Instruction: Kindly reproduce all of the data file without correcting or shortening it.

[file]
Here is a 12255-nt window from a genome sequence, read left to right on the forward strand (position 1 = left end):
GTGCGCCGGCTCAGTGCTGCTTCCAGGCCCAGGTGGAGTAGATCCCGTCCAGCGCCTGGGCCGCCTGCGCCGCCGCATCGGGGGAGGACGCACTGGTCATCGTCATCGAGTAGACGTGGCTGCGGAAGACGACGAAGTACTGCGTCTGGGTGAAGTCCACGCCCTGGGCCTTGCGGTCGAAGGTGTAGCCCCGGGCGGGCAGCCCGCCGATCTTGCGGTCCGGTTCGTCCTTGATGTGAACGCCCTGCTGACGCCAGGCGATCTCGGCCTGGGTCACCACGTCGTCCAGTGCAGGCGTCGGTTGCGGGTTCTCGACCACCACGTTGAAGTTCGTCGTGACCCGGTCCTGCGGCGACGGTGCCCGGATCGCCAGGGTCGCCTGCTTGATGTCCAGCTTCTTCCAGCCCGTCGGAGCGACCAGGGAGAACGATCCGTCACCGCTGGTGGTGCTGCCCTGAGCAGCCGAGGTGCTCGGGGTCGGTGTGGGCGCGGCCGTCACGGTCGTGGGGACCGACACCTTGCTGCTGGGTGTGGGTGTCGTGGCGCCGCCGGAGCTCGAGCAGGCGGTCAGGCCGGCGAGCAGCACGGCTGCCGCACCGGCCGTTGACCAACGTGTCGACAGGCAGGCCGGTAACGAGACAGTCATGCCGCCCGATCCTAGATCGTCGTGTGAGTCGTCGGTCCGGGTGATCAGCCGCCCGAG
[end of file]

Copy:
Here is a 12255-nt window from a genome sequence, read left to right on the forward strand (position 1 = left end):
GTGCGCCGGCTCAGTGCTGCTTCCAGGCCCAGGTGGAGTAGATCCCGTCCAGCGCCTGGGCCGCCTGCGCCGCCGCATCGGGGGAGGACGCACTGGTCATCGTCATCGAGTAGACGTGGCTGCGGAAGACGACGAAGTACTGCGTCTGGGTGAAGTCCACGCCCTGGGCCTTGCGGTCGAAGGTGTAGCCCCGGGCGGGCAGCCCGCCGATCTTGCGGTCCGGTTCGTCCTTGATGTGAACGCCCTGCTGACGCCAGGCGATCTCGGCCTGGGTCACCACGTCGTCCAGTGCAGGCGTCGGTTGCGGGTTCTCGACCACCACGTTGAAGTTCGTCGTGACCCGGTCCTGCGGCGACGGTGCCCGGATCGCCAGGGTCGCCTGCTTGATGTCCAGCTTCTTCCAGCCCGTCGGAGCGACCAGGGAGAACGATCCGTCACCGCTGGTGGTGCTGCCCTGAGCAGCCGAGGTGCTCGGGGTCGGTGTGGGCGCGGCCGTCACGGTCGTGGGGACCGACACCTTGCTGCTGGGTGTGGGTGTCGTGGCGCCGCCGGAGCTCGAGCAGGCGGTCAGGCCGGCGAGCAGCACGGCTGCCGCACCGGCCGTTGACCAACGTGTCGACAGGCAGGCCGGTAACGAGACAGTCATGCCGCCCGATCCTAGATCGTCGTGTGAGTCGTCGGTCCGGGTGATCAGCCGCCCGAG